Because Fields failed to prove a prima facie case of age discrimination, J.C. Penney was never obligated to come forward with any evidence to rebut that claim. This Court need not reach the issue of whether the explanation offered by J.C. Penney was a pretext for discrimination as the plaintiff failed to shift the burden of production to the defendant.4 The district court erred in denying J.C. Penney's JNOV motion.
For the reasons stated, this Court reverses the district court's judgment and renders judgment in favor of J.C. Penney.
REVERSED AND RENDERED.
This Court has also identified the three alternatives within the fourth element as separate elements. See, e.g., Bienkowski v. American Airlines, Inc., 851 F.2d 1503 (5th Cir. 1988). Because it is necessary to establish only one of these alternatives, however, it is more accurate to identify them as aspects of a single element
The test enumerated above for showing a prima facie violation of the ADEA was adapted from the case of McDonnell Douglas Corp. v. Green, 411 U.S. 792, 93 S. Ct. 1817, 36 L. Ed. 2d 668 (1973), where it was initially developed to show racial discrimination. In a racial context, the fourth element required the plaintiff to show that he was replaced by someone outside of the protected class or that he was otherwise discharged because of his race. Thus replacement by a person of another race would be sufficient evidence to prove a prima facie case
In the context of age, the test requires some modification. The ADEA sets out a protected class as those employees 40 years of age or older. 29 U.S.C. § 631(a). Thus all persons under the age of 40 are outside the protected class. Replacement of an employee within the protected class--age 40 or older--with an employee outside the protected class--age 39 or younger--constitutes a clear violation under the McDonnell Douglas, test provided there is a sufficient difference in the age of the two parties. However, this test leaves open the possibility of discriminating against an older employee by replacing him with a younger employee when the younger employee is himself within the protected class--a situation not found in the racial context because of the definition of the class. For example, an employee terminated because he had reached the age of 60 who was replaced by an employee of age 50 would have no recourse based upon the McDonnell Douglas test as originally adopted. For that reason, this Court in Elliott v. Group Medical & Surgical Service, 714 F.2d 556, 565 (5th Cir. 1983), cert. denied, 467 U.S. 1215, 104 S. Ct. 2658, 81 L. Ed. 2d 364 (1984), expanded the test to include those instances when an employee is fired on the basis of age and replaced by a younger employee who is himself within the protected class.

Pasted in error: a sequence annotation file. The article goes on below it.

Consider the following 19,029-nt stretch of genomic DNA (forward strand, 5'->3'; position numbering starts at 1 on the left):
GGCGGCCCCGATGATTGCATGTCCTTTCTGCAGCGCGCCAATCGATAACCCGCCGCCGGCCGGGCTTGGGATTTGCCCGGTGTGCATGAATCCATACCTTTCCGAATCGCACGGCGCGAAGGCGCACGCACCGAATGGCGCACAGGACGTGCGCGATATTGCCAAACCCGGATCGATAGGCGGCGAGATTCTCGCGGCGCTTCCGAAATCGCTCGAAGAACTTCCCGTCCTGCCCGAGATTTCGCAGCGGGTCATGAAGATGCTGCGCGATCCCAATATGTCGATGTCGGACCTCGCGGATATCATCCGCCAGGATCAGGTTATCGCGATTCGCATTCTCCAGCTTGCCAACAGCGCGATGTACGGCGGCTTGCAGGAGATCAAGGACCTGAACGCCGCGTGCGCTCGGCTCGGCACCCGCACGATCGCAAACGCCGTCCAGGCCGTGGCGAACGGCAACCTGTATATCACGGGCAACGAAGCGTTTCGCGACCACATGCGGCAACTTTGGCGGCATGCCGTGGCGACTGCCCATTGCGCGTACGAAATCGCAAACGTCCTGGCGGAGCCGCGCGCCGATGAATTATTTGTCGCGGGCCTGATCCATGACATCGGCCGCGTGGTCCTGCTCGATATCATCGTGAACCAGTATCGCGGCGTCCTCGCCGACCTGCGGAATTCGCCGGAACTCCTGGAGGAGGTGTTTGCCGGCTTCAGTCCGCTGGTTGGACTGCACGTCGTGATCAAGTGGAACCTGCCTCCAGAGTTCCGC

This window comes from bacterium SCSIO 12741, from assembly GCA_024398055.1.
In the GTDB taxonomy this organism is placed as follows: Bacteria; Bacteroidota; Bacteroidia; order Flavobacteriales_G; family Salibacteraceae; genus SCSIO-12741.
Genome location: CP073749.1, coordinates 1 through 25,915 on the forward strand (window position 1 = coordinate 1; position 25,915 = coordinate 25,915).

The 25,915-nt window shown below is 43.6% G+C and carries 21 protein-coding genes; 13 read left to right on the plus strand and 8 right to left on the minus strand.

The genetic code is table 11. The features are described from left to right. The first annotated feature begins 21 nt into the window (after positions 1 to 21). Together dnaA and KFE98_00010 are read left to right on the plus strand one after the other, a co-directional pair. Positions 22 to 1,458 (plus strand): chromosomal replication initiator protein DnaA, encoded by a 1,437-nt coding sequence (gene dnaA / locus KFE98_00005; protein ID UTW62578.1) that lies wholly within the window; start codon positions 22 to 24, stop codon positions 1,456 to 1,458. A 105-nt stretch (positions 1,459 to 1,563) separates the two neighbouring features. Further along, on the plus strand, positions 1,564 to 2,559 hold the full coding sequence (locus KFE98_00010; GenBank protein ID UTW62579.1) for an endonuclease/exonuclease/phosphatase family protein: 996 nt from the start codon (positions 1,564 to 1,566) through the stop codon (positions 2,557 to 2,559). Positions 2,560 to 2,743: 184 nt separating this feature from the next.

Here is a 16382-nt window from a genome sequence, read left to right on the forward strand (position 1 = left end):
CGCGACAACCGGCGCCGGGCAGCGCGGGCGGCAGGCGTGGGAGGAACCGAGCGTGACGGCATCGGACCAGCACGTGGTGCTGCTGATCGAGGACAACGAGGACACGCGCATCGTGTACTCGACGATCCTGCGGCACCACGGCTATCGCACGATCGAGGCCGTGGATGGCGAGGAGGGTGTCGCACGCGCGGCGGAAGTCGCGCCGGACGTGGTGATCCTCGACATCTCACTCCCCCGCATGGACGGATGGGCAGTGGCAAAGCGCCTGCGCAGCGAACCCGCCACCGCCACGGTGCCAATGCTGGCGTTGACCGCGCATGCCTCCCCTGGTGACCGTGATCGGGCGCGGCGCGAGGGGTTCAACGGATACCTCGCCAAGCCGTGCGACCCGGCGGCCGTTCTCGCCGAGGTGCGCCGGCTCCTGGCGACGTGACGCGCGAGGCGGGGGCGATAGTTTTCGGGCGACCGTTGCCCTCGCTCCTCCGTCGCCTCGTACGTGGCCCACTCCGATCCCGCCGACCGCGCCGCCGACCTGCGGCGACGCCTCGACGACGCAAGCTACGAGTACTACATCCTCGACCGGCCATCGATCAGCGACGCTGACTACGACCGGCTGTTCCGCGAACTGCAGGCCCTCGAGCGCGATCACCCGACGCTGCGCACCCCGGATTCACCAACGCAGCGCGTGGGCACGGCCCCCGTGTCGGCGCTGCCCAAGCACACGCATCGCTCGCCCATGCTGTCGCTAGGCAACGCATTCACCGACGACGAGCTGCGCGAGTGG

While this testimony may have constituted hearsay, J.C. Penney failed to preserve the error as no proper objection was made to its admission in the district court
This conclusion obviates the need to consider whether J.C. Penney's evidentiary questions were properly preserved for appeal and whether Fields as cross-appellant was entitled to prejudgment interest